Heading inside, he shut the door with a thud that spoke only of finality. He wasn’t sure what ended yet, though. Whether it was the story he wrote, the woman in the paper, or his very life. If the typewriter indeed willed stories to life, he was done even if he had to break every bone in his hand,  he was done.

The typewriter lay dormant, mocking him from the center of the desk as he paced back and forth before it. Its call wouldn’t begin until the night began to settle around him, until midnight as it did every night. And though he tried to stay as far away from the instrument of his destruction as he could, it was not so that day.

Should anyone ever ask, it was true that he didn’t marry for the simple reason of being afraid of having sons. As miserable as he was alone, it was nothing on the guilt he’d feel if he had to pass his burden down to someone else. No, this business with the typewriter would end, with him, for good. Even if he was useless for anything else, could not find any other job, he saved enough throughout his life to live out the rest of his days – however many of them there were – from the works he dared publish.

For the first time since the wretched thing had come to his home after the death of his father, he felt determined. He watched and waited as the sun sunk lower and lower beneath the horizon. Another dreadful storm brewed in the distance, and the clouds began to obscure the sun faster than it could set. By the time night full engulfed the world around him, the thunder sounded deafening in his ears, rattling the entire house.

Pouring a glass of whiskey as he had the night before, and countless previous nights, he drank it in one gulp, then refilled it again. This one he placed next to the typewriter, sitting down in front of it and cracking his tired old hands.

Unlike the night before, he was now intent on saving the heroine even if he didn’t make her the happiest woman alive. In order to do so, he wrote for hours upon hours, well beyond the midnight call to stop. Then, as he did with works he wanted published, the manuscript went straight into an email to his agent with publishing instructions.

Having worked with his agent for many years, the instructions were rather plain, explaining only that the book should be published as soon as possible. With the task completed and the grandfather clock sounding off three in the morning, he laid himself down in bed.

The next morning, a rather dreary one considering it had rained two nights in a row, the paper came in right on time. He couldn’t sleep and found himself sitting by the door, waiting for the delivery to come to the house. As soon as he heard the truck come through and the paper hit the pavement, he opened the door – coffee in hand – then grabbed the paper fanning it out as he had the day before.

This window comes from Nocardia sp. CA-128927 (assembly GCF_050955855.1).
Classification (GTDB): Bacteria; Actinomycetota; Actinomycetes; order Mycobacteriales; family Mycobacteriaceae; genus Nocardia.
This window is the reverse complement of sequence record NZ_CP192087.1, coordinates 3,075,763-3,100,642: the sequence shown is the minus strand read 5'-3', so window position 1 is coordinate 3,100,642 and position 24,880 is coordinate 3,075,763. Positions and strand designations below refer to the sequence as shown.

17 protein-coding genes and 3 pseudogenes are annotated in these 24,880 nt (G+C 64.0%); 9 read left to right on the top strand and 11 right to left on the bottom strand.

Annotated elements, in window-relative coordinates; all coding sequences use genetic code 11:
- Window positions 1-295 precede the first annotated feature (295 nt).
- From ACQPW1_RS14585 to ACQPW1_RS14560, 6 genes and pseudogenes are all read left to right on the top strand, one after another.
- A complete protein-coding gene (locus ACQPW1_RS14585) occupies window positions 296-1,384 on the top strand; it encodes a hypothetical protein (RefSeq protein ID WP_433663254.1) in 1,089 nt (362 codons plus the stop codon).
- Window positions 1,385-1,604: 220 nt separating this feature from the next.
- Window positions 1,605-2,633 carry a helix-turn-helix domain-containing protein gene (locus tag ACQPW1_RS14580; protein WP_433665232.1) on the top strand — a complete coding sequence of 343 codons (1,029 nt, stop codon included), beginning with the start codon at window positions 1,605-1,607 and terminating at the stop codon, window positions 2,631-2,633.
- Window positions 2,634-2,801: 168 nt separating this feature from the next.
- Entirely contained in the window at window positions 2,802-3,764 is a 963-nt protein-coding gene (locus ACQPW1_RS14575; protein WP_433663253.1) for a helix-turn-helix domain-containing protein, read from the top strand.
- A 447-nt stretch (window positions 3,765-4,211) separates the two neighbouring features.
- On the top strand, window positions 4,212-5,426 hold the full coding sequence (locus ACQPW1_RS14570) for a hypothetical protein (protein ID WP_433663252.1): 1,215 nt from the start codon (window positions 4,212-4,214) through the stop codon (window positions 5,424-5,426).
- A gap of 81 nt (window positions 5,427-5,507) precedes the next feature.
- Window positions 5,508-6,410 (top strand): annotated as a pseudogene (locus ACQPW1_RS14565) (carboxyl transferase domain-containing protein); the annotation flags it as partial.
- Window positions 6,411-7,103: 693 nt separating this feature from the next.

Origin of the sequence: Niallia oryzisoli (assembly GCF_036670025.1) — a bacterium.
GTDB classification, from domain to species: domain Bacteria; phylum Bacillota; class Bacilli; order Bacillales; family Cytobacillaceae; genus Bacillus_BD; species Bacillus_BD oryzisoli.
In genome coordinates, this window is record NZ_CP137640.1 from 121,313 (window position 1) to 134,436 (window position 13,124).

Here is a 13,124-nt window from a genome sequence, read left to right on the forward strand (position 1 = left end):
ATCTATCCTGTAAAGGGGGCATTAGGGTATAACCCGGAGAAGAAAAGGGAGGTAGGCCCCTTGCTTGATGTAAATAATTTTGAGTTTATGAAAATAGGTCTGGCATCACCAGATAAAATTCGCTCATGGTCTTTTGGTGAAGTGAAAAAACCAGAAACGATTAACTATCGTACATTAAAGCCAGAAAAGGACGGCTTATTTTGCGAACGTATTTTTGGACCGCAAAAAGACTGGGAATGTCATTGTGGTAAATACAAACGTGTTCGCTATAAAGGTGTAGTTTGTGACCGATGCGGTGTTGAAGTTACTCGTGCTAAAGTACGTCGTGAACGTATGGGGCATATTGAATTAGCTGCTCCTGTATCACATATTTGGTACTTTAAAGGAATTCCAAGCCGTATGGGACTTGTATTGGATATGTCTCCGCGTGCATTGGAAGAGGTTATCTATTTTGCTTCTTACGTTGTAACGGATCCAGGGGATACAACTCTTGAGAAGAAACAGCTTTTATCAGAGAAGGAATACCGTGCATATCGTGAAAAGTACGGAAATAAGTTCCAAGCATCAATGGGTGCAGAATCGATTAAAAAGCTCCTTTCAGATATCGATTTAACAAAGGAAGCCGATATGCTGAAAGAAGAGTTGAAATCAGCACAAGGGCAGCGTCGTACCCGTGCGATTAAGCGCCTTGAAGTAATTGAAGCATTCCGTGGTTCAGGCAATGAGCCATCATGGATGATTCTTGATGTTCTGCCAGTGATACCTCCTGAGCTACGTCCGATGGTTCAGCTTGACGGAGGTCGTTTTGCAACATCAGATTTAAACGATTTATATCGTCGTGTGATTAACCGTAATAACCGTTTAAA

The woman had been saved. Bruised and needing hospital attention, but saved and back with the family. Exactly as his story had ended. The perp caught and awaiting a fair trial.

For a moment, he stood there by the front door, paper hanging open in front of him as he held his coffee in his left hand. Still, like a statue, worried that the instant he’d move something would change about the situation, but it didn’t.

Ever since he first laid eyes on the typewriter that sucked the soul out of his father over what felt like an infinite amount of years, he felt that there was something different about it. Heading toward it, he wondered now how many stories had been written on it and how many destinies had been altered. It wasn’t as if any of them had written romance novels, after all. He wrote horror, and though this story ended on a lighter note, horror it still was.

Before he changed his mind, he grabbed at the typewriter and with everything he had left in his tired body, slammed it against the ground.

As if a bomb had exploded, it shattered into a million pieces. Keys flew in different directions as it broke apart on the floor before him, the paper he had inside tearing apart.

Dumbfounded at his own bravery, he took one last glance at it, then walked away. There would be no cleaning it up. Its fate has been sealed much as his had. With the day slowly moving forward, he poured more whiskey, his empty stomach protesting the liquid. He didn’t pay it any attention as he downed one glass after another, thoroughly numbing himself to his thoughts and surroundings.

When night settled once again, and the need to type did not return, he knew his task had been accomplished. This time, showered and dressed, he climbed underneath the comforter, allowing it to settle around his body. He closed his eyes and let the complete feeling of peace wash over him.

His task was done. The typewriter was no more.